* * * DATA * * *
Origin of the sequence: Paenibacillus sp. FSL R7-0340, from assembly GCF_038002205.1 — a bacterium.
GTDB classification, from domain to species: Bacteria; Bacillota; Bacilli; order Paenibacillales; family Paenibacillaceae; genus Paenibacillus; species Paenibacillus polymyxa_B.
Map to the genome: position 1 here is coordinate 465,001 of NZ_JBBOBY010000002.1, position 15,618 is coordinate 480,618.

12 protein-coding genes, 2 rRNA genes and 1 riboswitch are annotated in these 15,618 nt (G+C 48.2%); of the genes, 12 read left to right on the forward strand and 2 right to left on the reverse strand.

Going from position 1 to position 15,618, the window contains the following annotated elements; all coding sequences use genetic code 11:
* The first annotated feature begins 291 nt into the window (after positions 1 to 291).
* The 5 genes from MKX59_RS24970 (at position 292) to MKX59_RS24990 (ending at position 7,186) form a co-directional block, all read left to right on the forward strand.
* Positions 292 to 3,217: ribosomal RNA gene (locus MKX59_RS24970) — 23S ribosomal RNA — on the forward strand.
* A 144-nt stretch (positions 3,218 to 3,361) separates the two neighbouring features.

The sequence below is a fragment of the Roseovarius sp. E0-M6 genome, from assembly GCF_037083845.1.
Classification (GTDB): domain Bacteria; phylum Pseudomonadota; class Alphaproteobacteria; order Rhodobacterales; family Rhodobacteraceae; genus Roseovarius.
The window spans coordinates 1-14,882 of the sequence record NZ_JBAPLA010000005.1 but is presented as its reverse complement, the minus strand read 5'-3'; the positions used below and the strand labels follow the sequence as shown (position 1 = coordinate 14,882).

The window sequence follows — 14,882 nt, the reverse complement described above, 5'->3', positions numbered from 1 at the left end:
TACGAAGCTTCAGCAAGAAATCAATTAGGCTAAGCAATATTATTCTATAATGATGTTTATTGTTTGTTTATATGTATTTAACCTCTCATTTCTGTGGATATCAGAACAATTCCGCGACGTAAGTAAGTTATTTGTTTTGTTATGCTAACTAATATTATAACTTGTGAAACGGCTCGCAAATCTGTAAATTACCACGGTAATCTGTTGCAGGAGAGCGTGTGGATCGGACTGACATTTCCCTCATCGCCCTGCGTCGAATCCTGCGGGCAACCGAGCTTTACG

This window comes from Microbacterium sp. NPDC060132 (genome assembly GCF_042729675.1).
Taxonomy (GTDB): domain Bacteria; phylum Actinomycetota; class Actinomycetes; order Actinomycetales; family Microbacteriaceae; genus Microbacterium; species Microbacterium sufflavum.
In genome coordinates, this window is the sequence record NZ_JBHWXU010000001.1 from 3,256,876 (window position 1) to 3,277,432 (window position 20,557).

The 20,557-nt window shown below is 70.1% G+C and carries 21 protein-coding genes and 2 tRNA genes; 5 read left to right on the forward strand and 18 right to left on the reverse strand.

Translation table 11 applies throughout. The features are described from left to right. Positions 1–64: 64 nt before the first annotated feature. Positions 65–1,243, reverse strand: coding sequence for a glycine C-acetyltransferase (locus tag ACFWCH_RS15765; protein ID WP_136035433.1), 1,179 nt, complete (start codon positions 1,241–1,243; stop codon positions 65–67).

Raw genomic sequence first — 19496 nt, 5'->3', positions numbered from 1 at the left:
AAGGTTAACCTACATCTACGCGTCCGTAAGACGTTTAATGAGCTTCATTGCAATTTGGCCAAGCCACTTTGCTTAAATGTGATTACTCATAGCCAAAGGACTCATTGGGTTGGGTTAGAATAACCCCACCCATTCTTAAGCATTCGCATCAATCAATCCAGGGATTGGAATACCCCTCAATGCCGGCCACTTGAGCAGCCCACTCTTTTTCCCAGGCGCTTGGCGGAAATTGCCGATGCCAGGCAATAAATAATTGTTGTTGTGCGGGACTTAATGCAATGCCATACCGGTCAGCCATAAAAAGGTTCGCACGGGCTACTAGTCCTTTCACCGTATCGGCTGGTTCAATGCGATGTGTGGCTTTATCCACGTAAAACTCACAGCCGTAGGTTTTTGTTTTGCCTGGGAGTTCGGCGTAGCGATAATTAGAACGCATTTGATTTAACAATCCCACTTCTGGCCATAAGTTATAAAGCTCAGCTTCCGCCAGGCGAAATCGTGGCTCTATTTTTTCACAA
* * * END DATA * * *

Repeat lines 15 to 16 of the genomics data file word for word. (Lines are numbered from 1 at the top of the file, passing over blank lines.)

This window comes from Microbacterium sp. NPDC060132 (genome assembly GCF_042729675.1).
Taxonomy (GTDB): domain Bacteria; phylum Actinomycetota; class Actinomycetes; order Actinomycetales; family Microbacteriaceae; genus Microbacterium; species Microbacterium sufflavum.